By William Schomberg
LONDON -Britain faces another jump in its 2-trillion-pound ($2.8 trillion) public debt pile to make its economy net carbon zero by 2050, but quick global action could make the hit less severe than that of the coronavirus pandemic, a fiscal watchdog said.
An early-action scenario would add 21% of gross domestic product to public sector net debt in 2050-51, or 469 billion pounds ($650 billion) in today’s terms, the Office for Budget Responsibility said.
While a huge increase in historical terms, “that is somewhat smaller than the addition to net debt as a result of the pandemic,” the OBR said in a report on future budget risks.
That scenario assumed the government would take on about a quarter of the 1.4-trillion-pound cost of making Britain’s economy net carbon zero by 2050, or a net cost of 344 billion pounds when combined with energy-efficiency savings.
“But spread across three decades, this represents an average of just 0.4 percent of GDP a year,” the report said.
In a delayed-action scenario, whereby no decisive global action against climate change is taken by 2030 before it is rushed out, debt in 2050-51 would be 23% of GDP higher than in the early-action scenario.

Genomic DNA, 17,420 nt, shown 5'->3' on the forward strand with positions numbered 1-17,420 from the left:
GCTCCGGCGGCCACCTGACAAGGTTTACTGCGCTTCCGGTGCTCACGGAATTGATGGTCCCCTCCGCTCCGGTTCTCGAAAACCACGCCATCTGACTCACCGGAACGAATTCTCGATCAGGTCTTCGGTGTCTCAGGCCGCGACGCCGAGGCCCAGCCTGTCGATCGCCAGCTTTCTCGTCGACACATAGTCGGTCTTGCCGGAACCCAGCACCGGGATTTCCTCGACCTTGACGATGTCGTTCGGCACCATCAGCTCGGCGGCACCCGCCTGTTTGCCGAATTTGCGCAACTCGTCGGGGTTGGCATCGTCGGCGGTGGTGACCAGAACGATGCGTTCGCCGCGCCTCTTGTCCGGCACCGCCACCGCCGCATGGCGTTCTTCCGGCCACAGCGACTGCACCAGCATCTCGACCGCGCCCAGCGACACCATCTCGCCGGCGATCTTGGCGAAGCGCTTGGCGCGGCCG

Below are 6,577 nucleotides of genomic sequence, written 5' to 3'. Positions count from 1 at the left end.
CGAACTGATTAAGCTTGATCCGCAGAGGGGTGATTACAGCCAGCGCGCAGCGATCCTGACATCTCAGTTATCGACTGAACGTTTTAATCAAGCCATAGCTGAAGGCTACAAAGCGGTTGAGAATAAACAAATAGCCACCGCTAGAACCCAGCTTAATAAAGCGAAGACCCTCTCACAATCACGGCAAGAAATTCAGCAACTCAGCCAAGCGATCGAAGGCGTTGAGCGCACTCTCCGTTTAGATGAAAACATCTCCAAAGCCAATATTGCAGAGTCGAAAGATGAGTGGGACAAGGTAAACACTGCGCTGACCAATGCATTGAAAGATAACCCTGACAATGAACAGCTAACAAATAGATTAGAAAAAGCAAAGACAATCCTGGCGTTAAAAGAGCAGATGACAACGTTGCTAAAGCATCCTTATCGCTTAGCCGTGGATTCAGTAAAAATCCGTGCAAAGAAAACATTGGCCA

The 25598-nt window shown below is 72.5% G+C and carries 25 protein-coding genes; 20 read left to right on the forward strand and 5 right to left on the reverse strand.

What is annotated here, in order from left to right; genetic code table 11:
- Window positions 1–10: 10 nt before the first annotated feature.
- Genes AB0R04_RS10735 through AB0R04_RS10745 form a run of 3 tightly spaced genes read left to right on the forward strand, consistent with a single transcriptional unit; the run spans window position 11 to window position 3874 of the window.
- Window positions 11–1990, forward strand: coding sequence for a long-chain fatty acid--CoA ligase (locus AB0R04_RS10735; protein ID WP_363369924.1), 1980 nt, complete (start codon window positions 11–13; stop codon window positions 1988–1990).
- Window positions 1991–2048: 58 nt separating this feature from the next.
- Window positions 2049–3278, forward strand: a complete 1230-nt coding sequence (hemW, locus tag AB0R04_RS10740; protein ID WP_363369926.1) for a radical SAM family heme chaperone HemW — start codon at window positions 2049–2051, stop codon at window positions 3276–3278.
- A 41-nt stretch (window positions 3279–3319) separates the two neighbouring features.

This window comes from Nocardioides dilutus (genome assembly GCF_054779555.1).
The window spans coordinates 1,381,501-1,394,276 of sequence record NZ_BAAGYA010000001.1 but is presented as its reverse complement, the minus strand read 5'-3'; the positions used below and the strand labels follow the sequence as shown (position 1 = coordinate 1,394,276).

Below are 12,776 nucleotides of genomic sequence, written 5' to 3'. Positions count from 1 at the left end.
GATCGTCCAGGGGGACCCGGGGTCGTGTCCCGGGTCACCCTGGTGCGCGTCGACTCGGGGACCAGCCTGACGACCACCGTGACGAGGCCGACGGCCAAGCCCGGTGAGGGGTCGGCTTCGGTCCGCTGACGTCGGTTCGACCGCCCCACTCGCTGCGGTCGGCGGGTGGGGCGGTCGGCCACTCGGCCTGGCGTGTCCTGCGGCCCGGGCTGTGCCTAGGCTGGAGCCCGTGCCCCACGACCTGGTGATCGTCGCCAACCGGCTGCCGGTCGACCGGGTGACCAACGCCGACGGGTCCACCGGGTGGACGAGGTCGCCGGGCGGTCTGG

If no action is taken at all, debt would rocket to 289% of GDP by the end of the century, up from about 100% now.
Earlier on Tuesday, Richard Hughes, the OBR‘s chairman, said Britain’s debt mountain was more exposed to inflation and interest rate shocks than before the COVID-19 pandemic, largely because of shorter maturities and more inflation-linked bonds.
The OBR said the impact on government debt-servicing costs of a one-percentage-point rise in rates was now six times greater than before the 2007-09 financial crisis, and almost twice from before the pandemic.
“It used to be the case that governments could inflate their debt away. It is less and less the case as we go into the future,” Hughes said.
Other impacts of the pandemic meant finance minister Rishi Sunak was likely to face an extra 10 billion pounds a year in spending on health, education and on transport, which has been hit by lower passenger numbers.
Sunak’s emergency COVID-19 spending and tax cuts have saddled Britain with its biggest ever peacetime budget deficit. He has promised to get the public finances back on “a sustainable footing”.
The OBR underscored the importance of preparing for future crises: “The arrival of two major economic shocks in quick succession need not constitute a trend, but there are reasons to believe that advanced economies may be increasingly exposed to large, and potentially catastrophic, risks.”
($1 = 0.7219 pounds)